Simple Simon - This variant is another one-deck game based on Spider Solitaire. Simple Simon deals cards in 10 piles. The first three piles contain eight cards facing up while the fourth pile contains seven cards. The last three piles contain a decreasing amount of cards until the last pile only contains one card. Players then build sequences and complete suits in the tableaus. All cards in the columns face up all the time.  

 

Benefits of Playing Spider Solitaire  

Much like its cousin classic Solitaire, Spider Solitaire offers mental health benefits to players. According to Caliber Magazine, playing this variant of the game helps improve cognitive abilities.  

These include pattern recognition, problem-solving skills, task flexibility, decision-making, and strategic planning. The game forces players to respond to challenges and think several moves ahead to overcome obstacles, much like navigating the challenges of daily life.  

Playing Spider Solitaire also offers psychological benefits aside from a mental workout. Playing an intense but rewarding game helps players relax and give their minds a break from daily worries.  

Players gain a sense of accomplishment by creating order from chaos. The rhythmic pace of the game itself helps a person to calm down and focus on the present instead of being stuck in thoughts of the past or concerns of the future.  

Caliber Magazine stresses that building a routine is key to consistent cognitive engagement and enhancement. By playing Spider Solitaire and other brain games regularly, players can help keep their minds active while also reducing stress and elevating mood.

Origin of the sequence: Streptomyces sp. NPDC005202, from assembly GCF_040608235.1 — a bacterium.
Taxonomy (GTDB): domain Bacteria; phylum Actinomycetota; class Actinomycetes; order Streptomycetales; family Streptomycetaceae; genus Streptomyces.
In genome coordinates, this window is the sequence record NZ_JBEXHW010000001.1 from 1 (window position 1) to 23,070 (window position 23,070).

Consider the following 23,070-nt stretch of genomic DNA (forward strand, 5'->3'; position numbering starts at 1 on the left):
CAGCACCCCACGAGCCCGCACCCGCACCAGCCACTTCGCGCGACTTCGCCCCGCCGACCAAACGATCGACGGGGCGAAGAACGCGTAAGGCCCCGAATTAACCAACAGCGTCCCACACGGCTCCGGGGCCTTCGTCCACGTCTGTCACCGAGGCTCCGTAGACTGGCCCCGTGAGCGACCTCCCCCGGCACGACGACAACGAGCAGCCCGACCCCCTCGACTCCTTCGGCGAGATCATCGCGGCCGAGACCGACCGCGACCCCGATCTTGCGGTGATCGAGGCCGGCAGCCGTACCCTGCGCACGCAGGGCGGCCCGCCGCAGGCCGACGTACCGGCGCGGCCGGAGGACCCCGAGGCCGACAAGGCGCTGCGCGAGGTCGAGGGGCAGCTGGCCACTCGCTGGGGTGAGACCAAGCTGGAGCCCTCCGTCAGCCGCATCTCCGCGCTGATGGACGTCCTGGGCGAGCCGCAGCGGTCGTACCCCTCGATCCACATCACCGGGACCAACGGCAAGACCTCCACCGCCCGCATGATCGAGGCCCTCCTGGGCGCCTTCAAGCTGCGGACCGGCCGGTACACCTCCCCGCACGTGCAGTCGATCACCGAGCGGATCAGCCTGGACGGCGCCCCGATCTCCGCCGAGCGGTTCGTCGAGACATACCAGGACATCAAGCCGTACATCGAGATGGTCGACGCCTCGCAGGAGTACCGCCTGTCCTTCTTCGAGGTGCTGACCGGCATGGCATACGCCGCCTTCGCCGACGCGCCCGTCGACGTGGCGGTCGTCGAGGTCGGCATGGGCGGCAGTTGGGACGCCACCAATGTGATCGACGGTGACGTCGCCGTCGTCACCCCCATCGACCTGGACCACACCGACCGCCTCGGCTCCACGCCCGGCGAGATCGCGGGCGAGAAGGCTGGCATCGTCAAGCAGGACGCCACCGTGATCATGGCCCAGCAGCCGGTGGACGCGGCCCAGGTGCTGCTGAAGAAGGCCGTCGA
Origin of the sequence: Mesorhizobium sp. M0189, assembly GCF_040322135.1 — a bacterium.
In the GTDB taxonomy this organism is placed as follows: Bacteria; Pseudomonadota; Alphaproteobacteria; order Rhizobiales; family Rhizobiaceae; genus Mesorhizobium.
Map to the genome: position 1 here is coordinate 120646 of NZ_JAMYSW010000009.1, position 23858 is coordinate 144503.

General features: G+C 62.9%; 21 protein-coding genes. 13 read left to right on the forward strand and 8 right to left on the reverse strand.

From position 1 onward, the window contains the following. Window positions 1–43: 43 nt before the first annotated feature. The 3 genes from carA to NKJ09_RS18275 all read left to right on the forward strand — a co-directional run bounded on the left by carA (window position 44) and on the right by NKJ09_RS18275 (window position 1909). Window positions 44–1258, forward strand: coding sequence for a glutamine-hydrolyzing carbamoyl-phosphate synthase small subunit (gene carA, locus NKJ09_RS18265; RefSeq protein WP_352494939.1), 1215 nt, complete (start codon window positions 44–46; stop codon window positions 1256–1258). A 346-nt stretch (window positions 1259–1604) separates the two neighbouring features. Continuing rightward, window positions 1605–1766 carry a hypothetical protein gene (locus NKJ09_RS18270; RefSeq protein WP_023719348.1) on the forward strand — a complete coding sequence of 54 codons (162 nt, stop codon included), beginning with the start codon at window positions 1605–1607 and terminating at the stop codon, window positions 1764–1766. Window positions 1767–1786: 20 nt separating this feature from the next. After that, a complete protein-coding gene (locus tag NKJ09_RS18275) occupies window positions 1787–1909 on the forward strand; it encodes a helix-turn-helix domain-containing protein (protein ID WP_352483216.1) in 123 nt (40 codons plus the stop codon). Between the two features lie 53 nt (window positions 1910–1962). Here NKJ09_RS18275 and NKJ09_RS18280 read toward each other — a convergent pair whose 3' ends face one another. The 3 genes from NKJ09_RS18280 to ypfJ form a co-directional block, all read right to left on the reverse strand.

Trivia About Spider Solitaire 

We’ve talked about how Solitaire helps keep the mind active over time. But here are some fun facts you may not know about Solitaire: 

  • Spider Solitaire is one of the most popular (if not the most popular) 2-deck variants of Solitaire, thanks to its inclusion in the Microsoft Solitaire collection which debuted in the 1990s.

  • According to studies, normal Spider Solitaire games with good play have one in 3 chances of winning.
  • The classic layout of Spider Solitaire consists of 10 tableaus with six cards in the first four columns and five cards in the remaining six columns. 
  • In a typical game of Spider Solitaire, 54 cards are dealt out in the tableaus while exactly 50 cards remain in the stock pile. 
  • In 1-suit Spider Solitaire, the typical suit of choice is Spades.
  • In 2-suit Spider Solitaire, the typical suits of choice are Hearts and Spades.

 

Try Spider Solitaire Now with Arkadium 

Spider Solitaire is not just a game of luck but of skill, strategy, and decision-making. Try it now with our free online Solitaire games—no download needed! All of our games are browser-based and can be played anytime, anywhere.  

 Play Arkadium's Spider Solitaire

Did you know we are the official designers of the Microsoft Solitaire Collection for Windows 8 and 10? So if you’re looking for a high-quality online game of Spider Solitaire, you've come to the right place. 

Learn how to play Spider Solitaire and discover more free online games at Arkadium, home of the world’s best games available to play online.